A British police officer was remanded in custody when he appeared in court Tuesday charged with the kidnap and murder of a woman who vanished as she walked home in London.

The disappearance of Sarah Everard sparked outrage and a national debate on women's safety in public places, prompting the government to promise enhanced police patrols at night and funding to make the streets safer.

London police are under pressure after they broke up a vigil for the woman on Saturday London police are under pressure after they broke up a vigil for the woman on Saturday Photo: AFP / JUSTIN TALLIS

London police are also under pressure after they broke up a vigil for Everard on Saturday. Widely shared footage showed mostly male officers struggling with and restraining female protesters.

Wayne Couzens, 48, appeared via videolink in a London court to face charges of the kidnap and murder of Everard, a 33-year-old marketing executive who went missing in south London on March 3.

On London's Clapham Common, a sea of flowers has been laid in tribute to Everard On London's Clapham Common, a sea of flowers has been laid in tribute to Everard Photo: AFP / Tolga Akmen

Couzens, who serves with the diplomatic protection unit of London's Metropolitan Police force, spoke only to confirm his name and date of birth.

A plea hearing has been set for July 9 and a provisional trial date for October 25.

Some women are still angry over the police handling of Saturday's vigil Some women are still angry over the police handling of Saturday's vigil Photo: AFP / Tolga Akmen

Everard had been visiting friends in the Clapham area of south London and was returning to her home in nearby Brixton when she went missing.

Her body was discovered a week later in woods some 80 kilometres (50 miles) away.

Many local women say they don't feel safe alone on the streets of London Many local women say they don't feel safe alone on the streets of London Photo: AFP / Tolga Akmen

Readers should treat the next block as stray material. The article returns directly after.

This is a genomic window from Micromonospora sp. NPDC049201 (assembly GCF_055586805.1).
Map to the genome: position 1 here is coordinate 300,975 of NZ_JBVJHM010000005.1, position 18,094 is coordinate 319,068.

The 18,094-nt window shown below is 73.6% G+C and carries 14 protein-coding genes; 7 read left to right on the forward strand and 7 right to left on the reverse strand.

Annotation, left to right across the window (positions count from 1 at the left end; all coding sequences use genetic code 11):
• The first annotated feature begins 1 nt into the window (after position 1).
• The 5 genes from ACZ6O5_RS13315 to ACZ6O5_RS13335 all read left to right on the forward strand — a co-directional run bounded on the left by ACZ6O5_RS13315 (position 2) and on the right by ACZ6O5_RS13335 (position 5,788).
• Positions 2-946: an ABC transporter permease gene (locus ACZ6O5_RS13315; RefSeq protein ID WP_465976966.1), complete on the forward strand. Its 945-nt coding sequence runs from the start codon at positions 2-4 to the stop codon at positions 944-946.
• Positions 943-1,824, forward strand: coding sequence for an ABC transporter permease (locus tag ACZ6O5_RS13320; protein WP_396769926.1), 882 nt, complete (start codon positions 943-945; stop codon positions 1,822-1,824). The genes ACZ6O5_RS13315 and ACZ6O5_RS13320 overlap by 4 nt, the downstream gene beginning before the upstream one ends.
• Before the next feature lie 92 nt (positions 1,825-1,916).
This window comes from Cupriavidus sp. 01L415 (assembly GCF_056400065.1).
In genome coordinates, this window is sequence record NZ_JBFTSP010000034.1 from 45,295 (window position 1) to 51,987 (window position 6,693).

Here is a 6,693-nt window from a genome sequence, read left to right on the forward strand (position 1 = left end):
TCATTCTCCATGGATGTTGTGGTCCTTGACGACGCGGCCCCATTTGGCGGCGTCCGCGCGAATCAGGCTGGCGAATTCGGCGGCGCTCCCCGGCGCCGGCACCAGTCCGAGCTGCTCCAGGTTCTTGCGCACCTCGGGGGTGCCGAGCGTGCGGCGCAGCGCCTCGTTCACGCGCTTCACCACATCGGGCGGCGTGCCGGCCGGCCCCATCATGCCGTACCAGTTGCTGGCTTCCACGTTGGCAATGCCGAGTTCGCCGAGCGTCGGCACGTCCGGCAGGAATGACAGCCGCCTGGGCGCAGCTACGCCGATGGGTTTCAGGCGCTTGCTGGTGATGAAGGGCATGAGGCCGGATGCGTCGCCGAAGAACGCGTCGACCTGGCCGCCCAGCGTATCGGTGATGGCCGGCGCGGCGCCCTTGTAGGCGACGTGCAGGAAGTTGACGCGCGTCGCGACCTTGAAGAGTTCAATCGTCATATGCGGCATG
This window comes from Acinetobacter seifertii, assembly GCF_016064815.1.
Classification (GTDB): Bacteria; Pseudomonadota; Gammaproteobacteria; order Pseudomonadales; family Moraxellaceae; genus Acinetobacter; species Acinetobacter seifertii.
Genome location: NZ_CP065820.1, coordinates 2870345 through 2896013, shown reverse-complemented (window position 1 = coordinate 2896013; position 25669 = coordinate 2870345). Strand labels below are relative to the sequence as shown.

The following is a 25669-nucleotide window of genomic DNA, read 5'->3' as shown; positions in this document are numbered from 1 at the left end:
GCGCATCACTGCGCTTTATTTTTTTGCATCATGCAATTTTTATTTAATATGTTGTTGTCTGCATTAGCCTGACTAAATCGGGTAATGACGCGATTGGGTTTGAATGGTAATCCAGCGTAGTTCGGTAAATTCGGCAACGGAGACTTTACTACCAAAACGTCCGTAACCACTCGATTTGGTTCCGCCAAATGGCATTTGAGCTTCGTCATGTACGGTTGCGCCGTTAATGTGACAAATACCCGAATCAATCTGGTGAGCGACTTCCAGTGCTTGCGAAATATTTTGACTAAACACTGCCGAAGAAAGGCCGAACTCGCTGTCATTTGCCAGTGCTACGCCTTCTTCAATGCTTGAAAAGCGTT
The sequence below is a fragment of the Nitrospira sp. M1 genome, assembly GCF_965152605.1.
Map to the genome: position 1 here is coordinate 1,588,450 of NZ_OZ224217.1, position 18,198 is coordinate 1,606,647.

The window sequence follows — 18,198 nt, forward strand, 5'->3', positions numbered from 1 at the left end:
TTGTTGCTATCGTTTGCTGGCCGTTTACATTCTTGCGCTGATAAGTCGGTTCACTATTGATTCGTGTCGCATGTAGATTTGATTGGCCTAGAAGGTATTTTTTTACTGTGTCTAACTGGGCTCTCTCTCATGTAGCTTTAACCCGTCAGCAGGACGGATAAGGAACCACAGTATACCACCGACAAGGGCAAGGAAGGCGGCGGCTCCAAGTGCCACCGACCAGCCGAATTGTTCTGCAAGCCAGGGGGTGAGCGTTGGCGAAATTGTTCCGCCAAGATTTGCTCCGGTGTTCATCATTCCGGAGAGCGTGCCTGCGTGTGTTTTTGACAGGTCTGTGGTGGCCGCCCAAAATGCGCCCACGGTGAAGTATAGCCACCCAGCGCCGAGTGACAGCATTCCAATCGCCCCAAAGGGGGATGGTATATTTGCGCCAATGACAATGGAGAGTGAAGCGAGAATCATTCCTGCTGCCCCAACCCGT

An official cause of death has not yet been given, but a coroner's inquest is due to open on Thursday.

Crowds gather in Parliament Square against the police response to a vigil held marking the death of Sarah Everard. The Metropolitan Police has defended its handling of the event on Clapham Common after male officers were seen physically restraining female Crowds gather in Parliament Square against the police response to a vigil held marking the death of Sarah Everard. The Metropolitan Police has defended its handling of the event on Clapham Common after male officers were seen physically restraining female demonstrators. Photo: AFPTV / Stefano FASANO

At a cabinet meeting chaired by Prime Minister Boris Johnson on Tuesday, the government pledged to be "unwavering" in its commitment to tackle violence against women.

Johnson on Monday headed a meeting of his criminal justice taskforce to make new recommendations to improve safety.

But there was scepticism in Clapham Common, the site of Saturday's protest, where a sea of flowers has been laid at the bandstand in the park in tribute to Everard.

Among a steady stream of well-wishers, Elena Percival, 35, laid a sign saying: "More lights won't fix it. Male violence is in our culture."

"Education is the only way," she told AFP, adding that she was "devastated and furious" at what had happened to Everard.

"It's the thing we all fear walking home at night."

"Things need to change, people are fed up with the status quo," added another woman, Charlotte, 43, who only gave her first name.

"When I walk home, I have keys in my hand... My husband does not even know that. It's part of your life and it shouldn't be."

Chloe San, a 30-year-old photographer who lives in Clapham, said what happened "makes you feel vulnerable".